Sales of point-of-care products increase steadily
The market for point-of-care (POC) testing products – such as pregnancy tests and glucose monitoring devices – is currently growing at a rate of 6 percent per year, said a new report from healthcare market research publisher Kalorama Information.
In its study, “The World Market for Point of Care (POC) Diagnostics,” Kalorama noted that the growth in the $16.7 billion industry is higher than expected and is being driven mainly by the prevalence of chronic diseases and globalization of infectious diseases.
Point of care is a broad term used to describe in vitro diagnostic tests used by either patients themselves or in physicians' offices, clinics and other patient care sites. Unlike tests sent to a central lab, point-of-care tests provide rapid results that can immediately influence treatment decisions.
“It remains one of the best testing sectors for proving the idea that test usage can reduce costs since POC tests can help determine treatment and improve patient outcomes or treatment costs,” said Bruce Carlson, Kalorama’s publisher. “This combined with demographic factors such as the increasing number of patients diagnosed with diabetes – glucose testing is the largest segment of the POC market – are fueling growth in POC testing.”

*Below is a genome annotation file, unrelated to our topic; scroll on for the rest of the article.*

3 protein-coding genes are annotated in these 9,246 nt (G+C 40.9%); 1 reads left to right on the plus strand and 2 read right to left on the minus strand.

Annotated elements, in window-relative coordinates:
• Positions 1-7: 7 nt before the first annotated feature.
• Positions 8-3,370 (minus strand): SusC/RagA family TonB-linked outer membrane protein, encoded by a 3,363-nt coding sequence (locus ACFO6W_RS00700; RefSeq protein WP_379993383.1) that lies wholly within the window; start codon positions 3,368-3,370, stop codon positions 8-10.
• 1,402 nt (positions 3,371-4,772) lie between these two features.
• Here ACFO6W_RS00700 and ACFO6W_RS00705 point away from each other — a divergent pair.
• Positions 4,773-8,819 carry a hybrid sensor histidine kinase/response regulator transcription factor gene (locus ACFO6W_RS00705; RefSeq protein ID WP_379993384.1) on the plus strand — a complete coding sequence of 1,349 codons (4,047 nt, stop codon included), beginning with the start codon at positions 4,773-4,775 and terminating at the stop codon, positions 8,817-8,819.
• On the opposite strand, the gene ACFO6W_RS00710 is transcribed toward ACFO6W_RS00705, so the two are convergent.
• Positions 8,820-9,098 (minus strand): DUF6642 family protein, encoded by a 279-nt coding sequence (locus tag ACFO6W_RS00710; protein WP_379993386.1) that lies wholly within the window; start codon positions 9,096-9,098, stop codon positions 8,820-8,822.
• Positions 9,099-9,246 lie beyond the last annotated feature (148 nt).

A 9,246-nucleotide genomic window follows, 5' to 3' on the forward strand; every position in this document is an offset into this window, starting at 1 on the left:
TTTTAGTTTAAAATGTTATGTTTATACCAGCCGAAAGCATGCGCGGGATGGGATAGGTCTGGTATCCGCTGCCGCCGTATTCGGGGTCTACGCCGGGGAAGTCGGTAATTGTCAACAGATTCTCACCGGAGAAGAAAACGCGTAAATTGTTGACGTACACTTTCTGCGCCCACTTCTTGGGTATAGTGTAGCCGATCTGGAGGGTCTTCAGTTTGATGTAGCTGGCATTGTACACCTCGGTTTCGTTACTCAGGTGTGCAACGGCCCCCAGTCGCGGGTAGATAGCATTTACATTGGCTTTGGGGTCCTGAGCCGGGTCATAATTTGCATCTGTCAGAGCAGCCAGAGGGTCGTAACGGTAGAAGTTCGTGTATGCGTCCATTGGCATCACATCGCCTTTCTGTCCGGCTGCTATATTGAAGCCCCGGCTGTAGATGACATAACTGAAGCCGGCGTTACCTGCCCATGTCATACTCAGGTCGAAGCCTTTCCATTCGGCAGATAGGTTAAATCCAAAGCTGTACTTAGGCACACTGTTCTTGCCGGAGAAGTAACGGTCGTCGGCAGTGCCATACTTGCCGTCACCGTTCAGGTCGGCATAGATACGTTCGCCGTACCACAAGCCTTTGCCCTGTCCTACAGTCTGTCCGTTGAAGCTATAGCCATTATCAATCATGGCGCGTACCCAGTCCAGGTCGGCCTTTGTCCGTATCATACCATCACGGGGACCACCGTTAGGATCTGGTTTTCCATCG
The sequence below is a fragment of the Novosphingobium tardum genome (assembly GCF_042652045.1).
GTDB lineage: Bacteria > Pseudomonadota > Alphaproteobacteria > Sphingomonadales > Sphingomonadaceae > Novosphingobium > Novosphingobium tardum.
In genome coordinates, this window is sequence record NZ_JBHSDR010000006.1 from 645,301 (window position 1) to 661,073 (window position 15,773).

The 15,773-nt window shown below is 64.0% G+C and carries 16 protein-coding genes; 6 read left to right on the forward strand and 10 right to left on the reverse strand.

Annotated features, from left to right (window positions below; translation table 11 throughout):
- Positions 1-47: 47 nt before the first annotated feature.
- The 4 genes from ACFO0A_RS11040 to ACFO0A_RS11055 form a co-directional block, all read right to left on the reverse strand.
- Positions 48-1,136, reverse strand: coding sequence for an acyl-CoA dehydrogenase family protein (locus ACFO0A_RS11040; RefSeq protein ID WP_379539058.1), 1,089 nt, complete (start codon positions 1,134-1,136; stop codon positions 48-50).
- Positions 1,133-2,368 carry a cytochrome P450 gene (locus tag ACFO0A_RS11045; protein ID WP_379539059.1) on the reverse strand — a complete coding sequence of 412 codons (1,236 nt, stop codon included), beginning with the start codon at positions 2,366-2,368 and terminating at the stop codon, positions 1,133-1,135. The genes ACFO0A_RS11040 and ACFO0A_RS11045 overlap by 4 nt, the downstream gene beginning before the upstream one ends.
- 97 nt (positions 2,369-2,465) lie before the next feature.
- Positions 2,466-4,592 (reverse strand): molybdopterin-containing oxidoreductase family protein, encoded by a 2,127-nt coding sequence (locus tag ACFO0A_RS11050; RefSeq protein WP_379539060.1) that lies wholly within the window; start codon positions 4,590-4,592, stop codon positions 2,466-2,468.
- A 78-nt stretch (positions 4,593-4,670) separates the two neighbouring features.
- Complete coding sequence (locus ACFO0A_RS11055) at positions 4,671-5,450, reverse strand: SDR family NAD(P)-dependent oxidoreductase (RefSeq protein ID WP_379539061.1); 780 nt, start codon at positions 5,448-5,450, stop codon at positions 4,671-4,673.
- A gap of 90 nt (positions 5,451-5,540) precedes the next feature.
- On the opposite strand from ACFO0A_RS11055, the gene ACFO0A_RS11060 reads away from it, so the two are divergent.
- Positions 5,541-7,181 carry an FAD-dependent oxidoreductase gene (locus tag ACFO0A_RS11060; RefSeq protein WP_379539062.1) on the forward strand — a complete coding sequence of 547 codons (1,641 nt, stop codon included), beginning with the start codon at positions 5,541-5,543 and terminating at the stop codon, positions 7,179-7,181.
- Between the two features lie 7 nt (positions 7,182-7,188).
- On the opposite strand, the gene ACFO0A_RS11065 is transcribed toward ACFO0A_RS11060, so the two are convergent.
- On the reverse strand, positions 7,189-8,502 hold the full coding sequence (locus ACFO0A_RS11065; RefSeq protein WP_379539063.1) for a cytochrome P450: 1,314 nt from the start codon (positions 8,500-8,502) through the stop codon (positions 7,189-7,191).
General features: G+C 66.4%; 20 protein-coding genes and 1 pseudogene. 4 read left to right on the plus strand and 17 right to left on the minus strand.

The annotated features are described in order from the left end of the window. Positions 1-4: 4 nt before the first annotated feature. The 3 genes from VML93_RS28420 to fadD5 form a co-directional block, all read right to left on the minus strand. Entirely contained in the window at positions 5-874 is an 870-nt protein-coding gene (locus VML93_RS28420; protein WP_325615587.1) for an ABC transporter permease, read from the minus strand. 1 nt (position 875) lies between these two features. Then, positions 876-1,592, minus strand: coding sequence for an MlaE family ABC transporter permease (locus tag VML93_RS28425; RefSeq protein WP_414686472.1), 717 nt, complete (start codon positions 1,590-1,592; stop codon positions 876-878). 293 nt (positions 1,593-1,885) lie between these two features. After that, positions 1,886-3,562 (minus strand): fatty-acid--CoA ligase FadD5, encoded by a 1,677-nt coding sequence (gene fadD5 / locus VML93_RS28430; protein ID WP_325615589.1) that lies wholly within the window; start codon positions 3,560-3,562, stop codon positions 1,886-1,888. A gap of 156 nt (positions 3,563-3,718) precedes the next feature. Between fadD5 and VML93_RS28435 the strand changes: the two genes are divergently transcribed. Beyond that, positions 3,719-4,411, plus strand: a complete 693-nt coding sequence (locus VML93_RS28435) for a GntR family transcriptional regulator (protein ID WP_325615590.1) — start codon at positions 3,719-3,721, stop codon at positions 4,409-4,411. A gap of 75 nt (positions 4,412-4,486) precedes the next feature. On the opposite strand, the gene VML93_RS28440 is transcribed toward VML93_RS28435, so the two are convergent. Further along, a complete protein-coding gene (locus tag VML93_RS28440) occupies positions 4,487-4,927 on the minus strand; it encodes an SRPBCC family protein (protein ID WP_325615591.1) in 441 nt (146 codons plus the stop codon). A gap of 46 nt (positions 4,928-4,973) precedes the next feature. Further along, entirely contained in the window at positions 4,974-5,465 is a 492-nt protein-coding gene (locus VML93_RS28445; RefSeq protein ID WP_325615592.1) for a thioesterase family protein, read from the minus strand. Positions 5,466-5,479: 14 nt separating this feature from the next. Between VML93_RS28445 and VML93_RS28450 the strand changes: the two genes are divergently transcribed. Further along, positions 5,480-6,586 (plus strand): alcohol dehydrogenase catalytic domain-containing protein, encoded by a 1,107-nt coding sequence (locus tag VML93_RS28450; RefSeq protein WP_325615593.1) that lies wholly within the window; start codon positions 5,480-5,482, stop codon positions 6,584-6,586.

According to Carlson, several other factors are also driving growth.
“Healthcare has also changed to better accommodate these tests,” he said. “We’ve seen growth in specialty clinics, retail clinics and other decentralized locations for patient care. Economic factors are driving the need to reduce the length of patient stays in hospitals, reduce backlog in areas such as emergency departments as patients wait for test results, etc. Also, there’s a problem unique to central labs – a shortage of qualified medical technologists to work in centralized laboratories. All these factors continue to drive POC innovation, healthcare organization and investor interest.”
[See also: HAI diagnostics market grew 10 percent in 2011]
Although the future looks bright for the future of the POC market, Carlson notes a few possible pitfalls, including staff training and the higher cost of POC tests.
“At a central lab, the level of training of personnel performing the POC test will usually be better,” said Carlson. “Cost is also a factor that could limit growth. The cost of POC tests is often higher than the cost of the same test performed in a central laboratory.”